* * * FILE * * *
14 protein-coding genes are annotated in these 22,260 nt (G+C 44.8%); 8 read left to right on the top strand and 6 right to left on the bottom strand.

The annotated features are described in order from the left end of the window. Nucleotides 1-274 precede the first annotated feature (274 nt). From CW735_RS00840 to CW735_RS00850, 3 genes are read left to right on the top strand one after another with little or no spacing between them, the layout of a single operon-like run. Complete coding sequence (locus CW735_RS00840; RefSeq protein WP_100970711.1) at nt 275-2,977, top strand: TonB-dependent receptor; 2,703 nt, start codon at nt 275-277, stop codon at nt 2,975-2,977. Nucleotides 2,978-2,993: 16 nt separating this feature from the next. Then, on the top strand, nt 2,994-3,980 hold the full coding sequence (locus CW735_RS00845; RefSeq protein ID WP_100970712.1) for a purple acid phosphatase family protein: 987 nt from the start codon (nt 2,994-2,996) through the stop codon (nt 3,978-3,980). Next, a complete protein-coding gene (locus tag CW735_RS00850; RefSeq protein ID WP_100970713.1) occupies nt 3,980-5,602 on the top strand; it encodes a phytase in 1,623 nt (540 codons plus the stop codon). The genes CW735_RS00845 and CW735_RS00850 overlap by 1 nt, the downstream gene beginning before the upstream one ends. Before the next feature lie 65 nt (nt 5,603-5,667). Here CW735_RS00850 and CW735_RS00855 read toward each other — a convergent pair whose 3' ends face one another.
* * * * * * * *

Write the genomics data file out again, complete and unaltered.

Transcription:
14 protein-coding genes are annotated in these 22,260 nt (G+C 44.8%); 8 read left to right on the top strand and 6 right to left on the bottom strand.

The annotated features are described in order from the left end of the window. Nucleotides 1-274 precede the first annotated feature (274 nt). From CW735_RS00840 to CW735_RS00850, 3 genes are read left to right on the top strand one after another with little or no spacing between them, the layout of a single operon-like run. Complete coding sequence (locus CW735_RS00840; RefSeq protein WP_100970711.1) at nt 275-2,977, top strand: TonB-dependent receptor; 2,703 nt, start codon at nt 275-277, stop codon at nt 2,975-2,977. Nucleotides 2,978-2,993: 16 nt separating this feature from the next. Then, on the top strand, nt 2,994-3,980 hold the full coding sequence (locus CW735_RS00845; RefSeq protein ID WP_100970712.1) for a purple acid phosphatase family protein: 987 nt from the start codon (nt 2,994-2,996) through the stop codon (nt 3,978-3,980). Next, a complete protein-coding gene (locus tag CW735_RS00850; RefSeq protein ID WP_100970713.1) occupies nt 3,980-5,602 on the top strand; it encodes a phytase in 1,623 nt (540 codons plus the stop codon). The genes CW735_RS00845 and CW735_RS00850 overlap by 1 nt, the downstream gene beginning before the upstream one ends. Before the next feature lie 65 nt (nt 5,603-5,667). Here CW735_RS00850 and CW735_RS00855 read toward each other — a convergent pair whose 3' ends face one another.